Israel Wrestles with Extremists on Both Sides

By Pierre Atlas

Israel, a global technology leader, has developed a smartphone app that gives users a 15-second warning whenever a rocket has been fired from Gaza. In the past few days, those alerts have been going off repeatedly as Hamas, which calls for Israel's destruction, shoots hundreds of rockets at Israeli cities.

After several days of offering "quiet in exchange for quiet" to no avail, Israel has responded to the increased rocket fire with airstrikes against Hamas targets in Gaza. Hamas leaders live among civilians and often locate their missile factories and weapons stockpiles in neighborhoods, so Palestinian civilian casualties are likely to mount. With Hamas now firing long-range missiles able to reach Tel Aviv, the violent action-reaction dynamic will only intensify in the coming days.

The backdrop to the current crisis is the kidnapping and murder of three Israeli teenagers, most likely by Hamas operatives, followed by the revenge kidnapping and murder of a Palestinian teenager by Israeli extremists. Inflaming passions even further was the videotaped beating of a young Palestinian-American - a cousin of the slain teenager - by Israeli police.

Last month, three Jewish teens - Gilad Shaar, Naftali Fraenkel and Eyal Yifrah - were kidnapped while hitchhiking home from their school near a West Bank settlement. For 18 days, Israeli forces searched the Hebron area for the teens, arresting hundreds of Hamas members. Although Hamas denied official responsibility for the kidnappings, its leaders publicly praised the act and passed out candy to Palestinian children in celebration. As it turned out, the three Israelis had been shot in the head shortly after being taken. The kidnapping and murder was recorded on one of the victim's cellphones. The Palestinian terrorists can be heard congratulating themselves and singing songs after shooting the boys.

Two days after the three bodies were found in a field near Hebron, Mohammed Abu Khdeir, a 16-year-old Palestinian boy from the Jerusalem area, was kidnapped and then burned alive, his body dumped in a forest. Israeli police arrested six Jewish extremists, some of whom have confessed. The Palestinians who killed the Israeli teens remain at large.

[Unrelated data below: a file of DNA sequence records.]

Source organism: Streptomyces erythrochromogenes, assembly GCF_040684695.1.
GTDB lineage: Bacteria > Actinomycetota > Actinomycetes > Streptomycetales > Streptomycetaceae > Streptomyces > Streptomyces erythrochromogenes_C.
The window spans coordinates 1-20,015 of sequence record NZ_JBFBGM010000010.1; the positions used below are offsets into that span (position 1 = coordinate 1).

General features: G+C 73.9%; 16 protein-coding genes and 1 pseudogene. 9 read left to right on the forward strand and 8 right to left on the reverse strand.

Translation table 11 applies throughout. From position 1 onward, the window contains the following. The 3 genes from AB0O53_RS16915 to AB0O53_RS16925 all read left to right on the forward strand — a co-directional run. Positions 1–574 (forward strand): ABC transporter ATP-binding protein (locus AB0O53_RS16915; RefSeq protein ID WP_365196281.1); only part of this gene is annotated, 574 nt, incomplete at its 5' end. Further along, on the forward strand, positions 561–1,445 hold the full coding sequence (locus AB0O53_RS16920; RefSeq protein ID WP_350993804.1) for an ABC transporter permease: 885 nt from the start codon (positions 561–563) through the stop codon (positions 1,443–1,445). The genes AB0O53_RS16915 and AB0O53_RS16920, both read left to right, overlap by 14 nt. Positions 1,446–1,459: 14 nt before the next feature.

In both cases, the boys' only crime was being from the "other side" in the conflict. Innocent young lives were extinguished because of hate. In Palestinian society, hatred of Israel, demonization of Jews, and the honoring of "martyred" terrorists has long been commonplace - not just by Hamas, but in Palestinian Authority television programming and school textbooks. In Israel, while the extreme hate that fueled the revenge murder can be found more on the margins than the mainstream of society, the extremist fringe has been gaining ground, and militant Jewish settlers have long been able to get away with vandalism against Palestinians in the West Bank.

In Israel, last week's act of Jewish terrorism has sparked outrage and soul-searching. Rachelle Fraenkel, the mother of 16-year old Naftali who has become a national hero for her dignity in grief, quickly denounced the murder of 16-year-old Mohammed. "Even in the abyss of mourning for Gilad, Eyal and Naftali, it is difficult for me to describe how distressed we are by the outrage committed in Jerusalem," Frankel said.

This "shedding of innocent blood," she said, was "in defiance of all morality and the Torah." Fraenkel declared that, "No mother or father should ever have to go through what we are going through, and we share the pain of Mohammed's parents."

David Horovitz, editor of The Times of Israel, wrote that, "We can try to comfort ourselves by claiming that our thugs and killers are aberrations, reviled by the mainstream, while their thugs and killers are widely exalted heroes. But our aberrations are multiplying - our killers and our thugs, our Jewish terror groups and our uniformed assailants, our race hate attacks. And unlike the Palestinians, we cannot claim the ‘occupation' in our ostensible defense - for we are masters of our own destiny, and we must urgently reassert our higher values."

Israelis understand that they must confront the Jewish extremism in their midst. But as they seek refuge in bomb shelters with sirens blaring and missiles falling, they must also combat Palestinian extremism.

Pierre Atlas is associate professor of political science and director of The Richard G. Lugar Franciscan Center for Global Studies at Marian University. This article first appeared in The Indianapolis Star and has been republished with permission.

(AP Photo)

Sponsored Links
Related Articles
July 9, 2014
Israel Pummels Hamas - Daniel Estrin
Pierre Atlas
Author Archive